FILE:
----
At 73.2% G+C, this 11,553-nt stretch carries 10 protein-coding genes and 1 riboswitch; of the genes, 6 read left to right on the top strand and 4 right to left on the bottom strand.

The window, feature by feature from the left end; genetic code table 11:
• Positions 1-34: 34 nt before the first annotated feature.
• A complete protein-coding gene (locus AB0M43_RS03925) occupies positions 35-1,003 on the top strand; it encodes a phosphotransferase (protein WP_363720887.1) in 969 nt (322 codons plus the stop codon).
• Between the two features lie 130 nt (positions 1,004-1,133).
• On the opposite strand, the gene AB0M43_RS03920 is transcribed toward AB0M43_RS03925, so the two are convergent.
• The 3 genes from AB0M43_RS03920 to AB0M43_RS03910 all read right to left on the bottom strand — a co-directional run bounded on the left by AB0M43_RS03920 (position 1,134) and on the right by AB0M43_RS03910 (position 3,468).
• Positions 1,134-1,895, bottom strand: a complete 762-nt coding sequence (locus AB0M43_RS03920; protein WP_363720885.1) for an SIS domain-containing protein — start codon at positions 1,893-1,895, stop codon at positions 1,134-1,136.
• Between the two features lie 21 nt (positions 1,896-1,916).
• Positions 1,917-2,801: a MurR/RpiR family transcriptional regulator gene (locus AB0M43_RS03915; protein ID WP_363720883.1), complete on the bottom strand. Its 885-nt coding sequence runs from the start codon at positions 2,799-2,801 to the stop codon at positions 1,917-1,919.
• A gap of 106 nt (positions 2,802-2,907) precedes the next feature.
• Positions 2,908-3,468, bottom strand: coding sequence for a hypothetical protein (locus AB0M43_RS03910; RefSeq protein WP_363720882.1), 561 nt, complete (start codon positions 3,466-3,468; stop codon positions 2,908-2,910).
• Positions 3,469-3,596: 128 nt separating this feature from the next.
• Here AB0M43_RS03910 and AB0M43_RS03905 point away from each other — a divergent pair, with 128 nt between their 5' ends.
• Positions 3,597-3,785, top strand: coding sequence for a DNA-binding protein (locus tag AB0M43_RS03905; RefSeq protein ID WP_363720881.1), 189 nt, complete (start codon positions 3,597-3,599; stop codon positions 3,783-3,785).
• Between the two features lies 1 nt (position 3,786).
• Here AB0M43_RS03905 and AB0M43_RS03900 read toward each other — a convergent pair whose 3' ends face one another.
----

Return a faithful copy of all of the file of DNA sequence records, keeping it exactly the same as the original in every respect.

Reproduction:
At 73.2% G+C, this 11,553-nt stretch carries 10 protein-coding genes and 1 riboswitch; of the genes, 6 read left to right on the top strand and 4 right to left on the bottom strand.

The window, feature by feature from the left end; genetic code table 11:
• Positions 1-34: 34 nt before the first annotated feature.
• A complete protein-coding gene (locus AB0M43_RS03925) occupies positions 35-1,003 on the top strand; it encodes a phosphotransferase (protein WP_363720887.1) in 969 nt (322 codons plus the stop codon).
• Between the two features lie 130 nt (positions 1,004-1,133).
• On the opposite strand, the gene AB0M43_RS03920 is transcribed toward AB0M43_RS03925, so the two are convergent.
• The 3 genes from AB0M43_RS03920 to AB0M43_RS03910 all read right to left on the bottom strand — a co-directional run bounded on the left by AB0M43_RS03920 (position 1,134) and on the right by AB0M43_RS03910 (position 3,468).
• Positions 1,134-1,895, bottom strand: a complete 762-nt coding sequence (locus AB0M43_RS03920; protein WP_363720885.1) for an SIS domain-containing protein — start codon at positions 1,893-1,895, stop codon at positions 1,134-1,136.
• Between the two features lie 21 nt (positions 1,896-1,916).
• Positions 1,917-2,801: a MurR/RpiR family transcriptional regulator gene (locus AB0M43_RS03915; protein ID WP_363720883.1), complete on the bottom strand. Its 885-nt coding sequence runs from the start codon at positions 2,799-2,801 to the stop codon at positions 1,917-1,919.
• A gap of 106 nt (positions 2,802-2,907) precedes the next feature.
• Positions 2,908-3,468, bottom strand: coding sequence for a hypothetical protein (locus AB0M43_RS03910; RefSeq protein WP_363720882.1), 561 nt, complete (start codon positions 3,466-3,468; stop codon positions 2,908-2,910).
• Positions 3,469-3,596: 128 nt separating this feature from the next.
• Here AB0M43_RS03910 and AB0M43_RS03905 point away from each other — a divergent pair, with 128 nt between their 5' ends.
• Positions 3,597-3,785, top strand: coding sequence for a DNA-binding protein (locus tag AB0M43_RS03905; RefSeq protein ID WP_363720881.1), 189 nt, complete (start codon positions 3,597-3,599; stop codon positions 3,783-3,785).
• Between the two features lies 1 nt (position 3,786).
• Here AB0M43_RS03905 and AB0M43_RS03900 read toward each other — a convergent pair whose 3' ends face one another.